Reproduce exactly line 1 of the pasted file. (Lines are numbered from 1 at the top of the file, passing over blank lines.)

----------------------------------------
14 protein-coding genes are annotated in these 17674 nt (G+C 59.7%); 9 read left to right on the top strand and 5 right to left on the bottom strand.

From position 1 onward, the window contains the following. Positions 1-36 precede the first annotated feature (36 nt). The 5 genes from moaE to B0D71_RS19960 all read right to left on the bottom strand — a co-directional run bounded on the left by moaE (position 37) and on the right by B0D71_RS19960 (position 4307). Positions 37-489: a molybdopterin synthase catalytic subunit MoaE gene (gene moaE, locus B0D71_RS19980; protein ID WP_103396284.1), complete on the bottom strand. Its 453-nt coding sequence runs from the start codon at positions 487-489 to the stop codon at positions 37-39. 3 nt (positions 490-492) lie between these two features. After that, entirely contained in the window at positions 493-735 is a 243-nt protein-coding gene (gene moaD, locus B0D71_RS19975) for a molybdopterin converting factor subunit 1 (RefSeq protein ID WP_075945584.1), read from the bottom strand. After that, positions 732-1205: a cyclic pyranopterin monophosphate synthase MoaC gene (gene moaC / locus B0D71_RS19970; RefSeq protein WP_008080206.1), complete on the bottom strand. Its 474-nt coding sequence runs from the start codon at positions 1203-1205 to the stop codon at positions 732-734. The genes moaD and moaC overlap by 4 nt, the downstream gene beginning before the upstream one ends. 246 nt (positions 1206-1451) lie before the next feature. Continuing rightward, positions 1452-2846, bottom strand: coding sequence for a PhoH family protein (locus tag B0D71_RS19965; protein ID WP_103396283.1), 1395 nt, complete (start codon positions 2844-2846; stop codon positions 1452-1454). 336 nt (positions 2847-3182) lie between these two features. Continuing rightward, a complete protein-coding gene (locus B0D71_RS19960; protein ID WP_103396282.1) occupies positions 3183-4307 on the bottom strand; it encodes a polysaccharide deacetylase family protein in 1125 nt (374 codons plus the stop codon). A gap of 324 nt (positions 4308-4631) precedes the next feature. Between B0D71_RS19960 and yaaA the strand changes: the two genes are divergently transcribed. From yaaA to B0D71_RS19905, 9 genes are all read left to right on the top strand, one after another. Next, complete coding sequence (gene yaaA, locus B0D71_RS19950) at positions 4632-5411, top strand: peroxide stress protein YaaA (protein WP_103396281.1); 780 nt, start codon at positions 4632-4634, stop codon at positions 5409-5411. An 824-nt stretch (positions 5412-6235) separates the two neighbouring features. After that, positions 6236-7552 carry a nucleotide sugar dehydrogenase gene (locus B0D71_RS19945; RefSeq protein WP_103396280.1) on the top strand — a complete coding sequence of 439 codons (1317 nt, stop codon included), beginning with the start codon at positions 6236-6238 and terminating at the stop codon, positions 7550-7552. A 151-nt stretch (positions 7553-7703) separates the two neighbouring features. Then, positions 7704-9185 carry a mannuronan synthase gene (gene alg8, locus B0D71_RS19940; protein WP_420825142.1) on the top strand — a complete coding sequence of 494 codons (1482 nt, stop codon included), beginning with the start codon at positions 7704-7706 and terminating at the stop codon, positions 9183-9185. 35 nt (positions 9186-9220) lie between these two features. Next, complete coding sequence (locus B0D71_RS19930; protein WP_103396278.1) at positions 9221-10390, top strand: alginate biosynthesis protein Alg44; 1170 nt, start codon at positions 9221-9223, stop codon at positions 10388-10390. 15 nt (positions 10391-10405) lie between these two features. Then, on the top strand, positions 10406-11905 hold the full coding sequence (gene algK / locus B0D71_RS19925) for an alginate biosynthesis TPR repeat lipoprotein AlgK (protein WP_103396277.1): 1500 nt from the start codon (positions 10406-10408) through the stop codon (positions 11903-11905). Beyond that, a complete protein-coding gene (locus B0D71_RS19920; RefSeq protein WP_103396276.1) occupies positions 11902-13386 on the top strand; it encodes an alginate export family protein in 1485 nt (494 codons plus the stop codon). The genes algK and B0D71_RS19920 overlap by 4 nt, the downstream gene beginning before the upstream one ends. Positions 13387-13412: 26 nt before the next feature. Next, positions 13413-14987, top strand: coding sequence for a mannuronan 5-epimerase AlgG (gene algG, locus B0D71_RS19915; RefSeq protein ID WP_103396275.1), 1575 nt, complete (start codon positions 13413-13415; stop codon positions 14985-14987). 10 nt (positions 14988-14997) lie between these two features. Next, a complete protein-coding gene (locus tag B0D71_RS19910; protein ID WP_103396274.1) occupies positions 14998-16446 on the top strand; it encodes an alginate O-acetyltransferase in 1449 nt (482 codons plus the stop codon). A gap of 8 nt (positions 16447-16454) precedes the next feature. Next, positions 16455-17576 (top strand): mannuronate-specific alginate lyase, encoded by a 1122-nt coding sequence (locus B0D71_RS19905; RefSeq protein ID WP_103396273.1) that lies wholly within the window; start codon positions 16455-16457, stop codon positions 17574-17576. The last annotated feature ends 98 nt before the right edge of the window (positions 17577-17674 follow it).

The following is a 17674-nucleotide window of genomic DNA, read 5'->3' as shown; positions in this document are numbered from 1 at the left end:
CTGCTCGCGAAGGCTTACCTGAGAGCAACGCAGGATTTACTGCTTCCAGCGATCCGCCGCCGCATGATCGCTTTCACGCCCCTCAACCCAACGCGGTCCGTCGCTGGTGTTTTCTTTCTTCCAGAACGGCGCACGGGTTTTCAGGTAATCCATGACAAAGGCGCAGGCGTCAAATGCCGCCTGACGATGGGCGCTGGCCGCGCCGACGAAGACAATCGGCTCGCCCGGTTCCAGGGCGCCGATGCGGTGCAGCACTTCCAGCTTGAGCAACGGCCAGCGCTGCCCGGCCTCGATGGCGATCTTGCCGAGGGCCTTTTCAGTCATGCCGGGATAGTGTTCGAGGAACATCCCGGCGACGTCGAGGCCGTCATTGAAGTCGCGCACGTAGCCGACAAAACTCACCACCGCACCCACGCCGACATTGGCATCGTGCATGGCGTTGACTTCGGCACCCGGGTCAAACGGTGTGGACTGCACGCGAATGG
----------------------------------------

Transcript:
14 protein-coding genes are annotated in these 17674 nt (G+C 59.7%); 9 read left to right on the top strand and 5 right to left on the bottom strand.